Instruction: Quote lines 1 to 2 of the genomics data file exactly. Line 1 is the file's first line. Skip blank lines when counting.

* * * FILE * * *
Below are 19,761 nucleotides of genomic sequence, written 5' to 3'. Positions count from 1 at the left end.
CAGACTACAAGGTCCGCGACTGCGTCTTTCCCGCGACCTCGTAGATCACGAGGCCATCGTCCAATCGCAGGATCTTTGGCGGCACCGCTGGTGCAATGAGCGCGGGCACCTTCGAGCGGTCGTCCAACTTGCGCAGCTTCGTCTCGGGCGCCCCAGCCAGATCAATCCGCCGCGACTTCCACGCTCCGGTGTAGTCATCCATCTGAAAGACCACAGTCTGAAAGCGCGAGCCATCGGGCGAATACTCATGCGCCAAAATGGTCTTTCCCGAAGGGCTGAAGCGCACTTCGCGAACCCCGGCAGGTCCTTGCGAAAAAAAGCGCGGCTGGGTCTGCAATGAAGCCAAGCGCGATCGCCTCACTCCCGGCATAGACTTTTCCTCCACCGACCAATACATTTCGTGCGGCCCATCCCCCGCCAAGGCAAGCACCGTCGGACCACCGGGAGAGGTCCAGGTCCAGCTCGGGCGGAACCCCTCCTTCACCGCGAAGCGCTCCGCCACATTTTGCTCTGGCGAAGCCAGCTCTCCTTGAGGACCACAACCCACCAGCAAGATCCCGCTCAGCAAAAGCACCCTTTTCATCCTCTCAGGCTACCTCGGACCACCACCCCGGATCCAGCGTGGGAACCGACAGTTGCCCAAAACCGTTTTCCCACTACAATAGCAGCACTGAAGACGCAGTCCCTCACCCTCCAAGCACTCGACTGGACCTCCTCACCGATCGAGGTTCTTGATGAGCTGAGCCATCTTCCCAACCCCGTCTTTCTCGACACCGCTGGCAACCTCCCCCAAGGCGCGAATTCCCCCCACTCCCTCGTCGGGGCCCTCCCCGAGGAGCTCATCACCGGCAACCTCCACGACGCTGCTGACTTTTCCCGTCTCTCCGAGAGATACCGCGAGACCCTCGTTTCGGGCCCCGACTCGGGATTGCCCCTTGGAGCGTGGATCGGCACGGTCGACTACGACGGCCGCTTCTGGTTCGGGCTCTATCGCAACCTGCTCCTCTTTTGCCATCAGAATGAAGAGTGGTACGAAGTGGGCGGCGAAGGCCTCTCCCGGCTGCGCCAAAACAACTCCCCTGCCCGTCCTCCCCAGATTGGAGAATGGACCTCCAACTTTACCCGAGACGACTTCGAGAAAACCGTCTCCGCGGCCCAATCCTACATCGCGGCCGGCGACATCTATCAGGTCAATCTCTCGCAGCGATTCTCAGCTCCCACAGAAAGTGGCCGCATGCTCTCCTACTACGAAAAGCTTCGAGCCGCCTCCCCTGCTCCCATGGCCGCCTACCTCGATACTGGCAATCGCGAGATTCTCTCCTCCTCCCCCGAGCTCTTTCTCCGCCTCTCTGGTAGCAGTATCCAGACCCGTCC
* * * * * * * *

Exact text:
Below are 19,761 nucleotides of genomic sequence, written 5' to 3'. Positions count from 1 at the left end.
CAGACTACAAGGTCCGCGACTGCGTCTTTCCCGCGACCTCGTAGATCACGAGGCCATCGTCCAATCGCAGGATCTTTGGCGGCACCGCTGGTGCAATGAGCGCGGGCACCTTCGAGCGGTCGTCCAACTTGCGCAGCTTCGTCTCGGGCGCCCCAGCCAGATCAATCCGCCGCGACTTCCACGCTCCGGTGTAGTCATCCATCTGAAAGACCACAGTCTGAAAGCGCGAGCCATCGGGCGAATACTCATGCGCCAAAATGGTCTTTCCCGAAGGGCTGAAGCGCACTTCGCGAACCCCGGCAGGTCCTTGCGAAAAAAAGCGCGGCTGGGTCTGCAATGAAGCCAAGCGCGATCGCCTCACTCCCGGCATAGACTTTTCCTCCACCGACCAATACATTTCGTGCGGCCCATCCCCCGCCAAGGCAAGCACCGTCGGACCACCGGGAGAGGTCCAGGTCCAGCTCGGGCGGAACCCCTCCTTCACCGCGAAGCGCTCCGCCACATTTTGCTCTGGCGAAGCCAGCTCTCCTTGAGGACCACAACCCACCAGCAAGATCCCGCTCAGCAAAAGCACCCTTTTCATCCTCTCAGGCTACCTCGGACCACCACCCCGGATCCAGCGTGGGAACCGACAGTTGCCCAAAACCGTTTTCCCACTACAATAGCAGCACTGAAGACGCAGTCCCTCACCCTCCAAGCACTCGACTGGACCTCCTCACCGATCGAGGTTCTTGATGAGCTGAGCCATCTTCCCAACCCCGTCTTTCTCGACACCGCTGGCAACCTCCCCCAAGGCGCGAATTCCCCCCACTCCCTCGTCGGGGCCCTCCCCGAGGAGCTCATCACCGGCAACCTCCACGACGCTGCTGACTTTTCCCGTCTCTCCGAGAGATACCGCGAGACCCTCGTTTCGGGCCCCGACTCGGGATTGCCCCTTGGAGCGTGGATCGGCACGGTCGACTACGACGGCCGCTTCTGGTTCGGGCTCTATCGCAACCTGCTCCTCTTTTGCCATCAGAATGAAGAGTGGTACGAAGTGGGCGGCGAAGGCCTCTCCCGGCTGCGCCAAAACAACTCCCCTGCCCGTCCTCCCCAGATTGGAGAATGGACCTCCAACTTTACCCGAGACGACTTCGAGAAAACCGTCTCCGCGGCCCAATCCTACATCGCGGCCGGCGACATCTATCAGGTCAATCTCTCGCAGCGATTCTCAGCTCCCACAGAAAGTGGCCGCATGCTCTCCTACTACGAAAAGCTTCGAGCCGCCTCCCCTGCTCCCATGGCCGCCTACCTCGATACTGGCAATCGCGAGATTCTCTCCTCCTCCCCCGAGCTCTTTCTCCGCCTCTCTGGTAGCAGTATCCAGACCCGTCC